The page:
Articles about iOS

Smart Reply for Google Inbox suggests replies to emails

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Gmail might be Google's most well-known email service, but more recently the company has introduced Inbox. Now Inbox gains a new feature -- Smart Reply. The email tool is known for its automation features and Smart Reply aims to cut down the amount of time you have to spend replying to messages in Android and iOS.

Although not entirely automated. Smart Reply analyzes the content of the emails you receive and suggests a number of stock replies that you might like to send. While it is certainly not going to eliminate the need to type out emails entirely, the ability to respond to common types of email with a couple of clicks will prove a real time-saver.

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Mobile threats are on the rise and more than 40 percent of devices are at risk

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Mobile threat defense specialist Skycure has released its Mobile Threat Intelligence Report, which finds a frightening increase in threats to both enterprise and personal mobile devices.

Using analysis of worldwide mobile data from Skycure and outside sources, the report found 41 percent of mobile devices are at medium to high risk on the Skycure risk scale. Nearly two in every hundred are high risk devices that were already compromised or were under attack.

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Just because Apple CEO Tim Cook claims something doesn't make it true

Apple CEO Tim Cook

The haughty headline from yesterday's Apple fiscal fourth quarter 2015 earnings report isn't big revenue or profit performance ($51.5 billion and $11.1 billion, respectively), but a figure given by CEO Tim Cook during the analyst call: "We recorded the highest rate on record for Android switches last quarter at 30 percent".

Blogs, and some news sites, set the statement off like an atomic blast of free marketing for Apple. The fallout spreads across the InterWebs this fine Wednesday, largely undisputed or corroborated. Just because Cook claims something doesn't make it true. To get some perspective, and to either correct or confirm the public record, today I asked a half-dozen analysts: "Does your analysis of the smartphone market support that assertion?"

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Facebook wants to become your calendar and life-planning app

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Android and iOS users are about to find that Facebook is much more useful. A new update that is rolling out across the US brings personalized notifications to the app that extend far beyond details of status updates and birthdays.

To help you keep on top of your schedule, Facebook now also displays information about friends' life events, reminders about TV shows, details about events you've joined, and sports scores. There are also a number of optional components that are tailored to where you are.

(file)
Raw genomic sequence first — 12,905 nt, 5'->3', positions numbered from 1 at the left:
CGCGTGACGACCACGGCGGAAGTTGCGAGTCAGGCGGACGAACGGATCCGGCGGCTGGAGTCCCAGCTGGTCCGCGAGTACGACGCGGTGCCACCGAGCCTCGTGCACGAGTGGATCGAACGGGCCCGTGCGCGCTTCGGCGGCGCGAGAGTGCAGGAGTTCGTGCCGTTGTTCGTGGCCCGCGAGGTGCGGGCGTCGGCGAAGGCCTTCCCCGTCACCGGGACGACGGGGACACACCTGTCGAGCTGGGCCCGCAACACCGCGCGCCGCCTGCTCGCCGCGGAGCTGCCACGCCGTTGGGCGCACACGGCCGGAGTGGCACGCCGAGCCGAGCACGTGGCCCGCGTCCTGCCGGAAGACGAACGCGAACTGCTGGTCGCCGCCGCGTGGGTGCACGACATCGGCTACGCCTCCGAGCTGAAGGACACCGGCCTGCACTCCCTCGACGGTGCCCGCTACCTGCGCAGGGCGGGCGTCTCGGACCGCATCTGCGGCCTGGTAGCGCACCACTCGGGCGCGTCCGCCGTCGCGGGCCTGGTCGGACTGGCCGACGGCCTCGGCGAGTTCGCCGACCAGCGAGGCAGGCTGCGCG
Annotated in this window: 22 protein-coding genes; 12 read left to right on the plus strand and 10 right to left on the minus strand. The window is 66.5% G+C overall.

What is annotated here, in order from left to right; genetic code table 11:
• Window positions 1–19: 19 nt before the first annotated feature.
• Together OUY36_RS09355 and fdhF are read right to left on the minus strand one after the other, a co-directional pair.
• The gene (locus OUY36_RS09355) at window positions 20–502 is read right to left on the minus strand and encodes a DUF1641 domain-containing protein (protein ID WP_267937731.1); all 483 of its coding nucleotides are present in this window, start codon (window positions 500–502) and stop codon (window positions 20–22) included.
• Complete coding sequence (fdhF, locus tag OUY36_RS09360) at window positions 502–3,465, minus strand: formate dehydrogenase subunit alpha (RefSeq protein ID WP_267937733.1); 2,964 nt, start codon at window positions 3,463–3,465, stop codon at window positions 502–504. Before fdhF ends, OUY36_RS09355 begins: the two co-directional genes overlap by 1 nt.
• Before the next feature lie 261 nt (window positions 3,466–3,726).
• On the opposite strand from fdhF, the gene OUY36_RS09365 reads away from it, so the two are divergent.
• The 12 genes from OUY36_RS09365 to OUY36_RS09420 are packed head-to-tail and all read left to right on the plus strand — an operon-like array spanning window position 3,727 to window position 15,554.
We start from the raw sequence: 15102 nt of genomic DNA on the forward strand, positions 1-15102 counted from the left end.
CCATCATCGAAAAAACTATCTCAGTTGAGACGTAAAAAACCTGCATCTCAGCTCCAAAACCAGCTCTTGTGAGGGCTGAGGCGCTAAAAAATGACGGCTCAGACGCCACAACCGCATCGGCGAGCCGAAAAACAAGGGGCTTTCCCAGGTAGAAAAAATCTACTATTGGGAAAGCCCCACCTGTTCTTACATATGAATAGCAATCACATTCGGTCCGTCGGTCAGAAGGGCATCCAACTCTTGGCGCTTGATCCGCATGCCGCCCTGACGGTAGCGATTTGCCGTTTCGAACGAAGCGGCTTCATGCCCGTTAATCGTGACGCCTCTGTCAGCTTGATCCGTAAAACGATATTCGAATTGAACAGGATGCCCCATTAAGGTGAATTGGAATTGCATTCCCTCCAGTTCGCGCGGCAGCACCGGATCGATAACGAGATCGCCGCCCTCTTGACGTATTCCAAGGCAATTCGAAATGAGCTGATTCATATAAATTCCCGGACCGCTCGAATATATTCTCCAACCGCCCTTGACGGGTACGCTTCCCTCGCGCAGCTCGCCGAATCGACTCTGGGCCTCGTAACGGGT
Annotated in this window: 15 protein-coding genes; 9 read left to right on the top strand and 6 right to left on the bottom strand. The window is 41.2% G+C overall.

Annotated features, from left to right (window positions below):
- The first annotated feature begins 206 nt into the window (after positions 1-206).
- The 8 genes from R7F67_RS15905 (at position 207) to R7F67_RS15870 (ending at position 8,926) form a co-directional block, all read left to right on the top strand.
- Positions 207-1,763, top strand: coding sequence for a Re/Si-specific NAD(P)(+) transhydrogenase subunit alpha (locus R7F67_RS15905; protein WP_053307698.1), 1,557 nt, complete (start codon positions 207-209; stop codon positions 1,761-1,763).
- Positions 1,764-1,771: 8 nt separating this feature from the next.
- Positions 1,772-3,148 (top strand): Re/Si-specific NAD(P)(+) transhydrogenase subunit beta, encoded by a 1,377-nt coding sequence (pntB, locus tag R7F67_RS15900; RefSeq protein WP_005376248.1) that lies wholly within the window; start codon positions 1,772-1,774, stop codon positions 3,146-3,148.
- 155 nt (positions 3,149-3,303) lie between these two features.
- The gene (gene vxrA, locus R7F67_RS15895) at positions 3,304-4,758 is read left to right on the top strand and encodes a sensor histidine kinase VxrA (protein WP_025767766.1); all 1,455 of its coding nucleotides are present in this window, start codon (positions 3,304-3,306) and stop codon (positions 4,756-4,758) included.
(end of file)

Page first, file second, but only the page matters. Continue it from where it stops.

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Facebook says bad app coding caused iOS battery drain, not location settings

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Many iPhone users were upset to find that battery life was rather shorter than expected. Fingers of suspicion started to point to the iOS Facebook app, and now the social network has released a fix as well as revealing that poor coding was to blame.

The latest version of the Facebook app goes some way to putting things right, but it is unlikely to be a complete fix. Facebook says it "found a few key issues and have identified additional improvements" in the app, but only "some of which" made it into the latest update. Something the company is keen to stress is that the Location History feature is not responsible, and provides details about two other factors contributing to battery drain.

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Google just made Chrome for iOS much better -- Split View and Autofill are here

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As soon as I come home every day, the first thing I do is grab my iPad. My iPhone gets connected to the charger and then it is tablet time. While I use a lot of apps, the one I use most is Safari. Yes, on the device with the best apps, I spend a lot of time surfing the web.

While I am totally satisfied with Safari, I am open to trying an alternative. On both Ubuntu and Windows 10 I use Chrome, so maybe I should use Google's browser on my iPad too. Well, today, the search giant makes its browser much more attractive to iOS users. The iPad version now offers Split View for compatible devices, while all iOS devices gain Autofill.

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Apple releases iOS 9.1, OS X 10.11.1 El Capitan, watchOS 2.0.1 -- here's what's new

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When Apple releases an update for iOS these days you can expect to find new versions of OS X and watchOS too. So, today, on top of making iOS 9.1 available for iPhone, iPad and iPod touch devices, Apple is also bringing OS X 10.11.1 El Capitan to Macs and watchOS 2.0.1 to Apple Watch. So, let's take a look at what's new.

The common denominator between the three operating system updates is a refreshed collection of emoji, which now includes over 150 new items -- and, yes, the middle finger emoji is among them as the controversial photo above would suggest. But, probably, the most-awaited changes are under-the-hood.

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Mac and iOS users warned about Apple support scam

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Windows users have long been the primary targets of all manner of security attacks, but now the tide is turning towards Mac users. In recent years there have been more viruses and malware attacks aimed at OS X, and security company Malwarebytes is now warning that Mac owners could fall victim to support scams. iPhones and iPads are also at risk.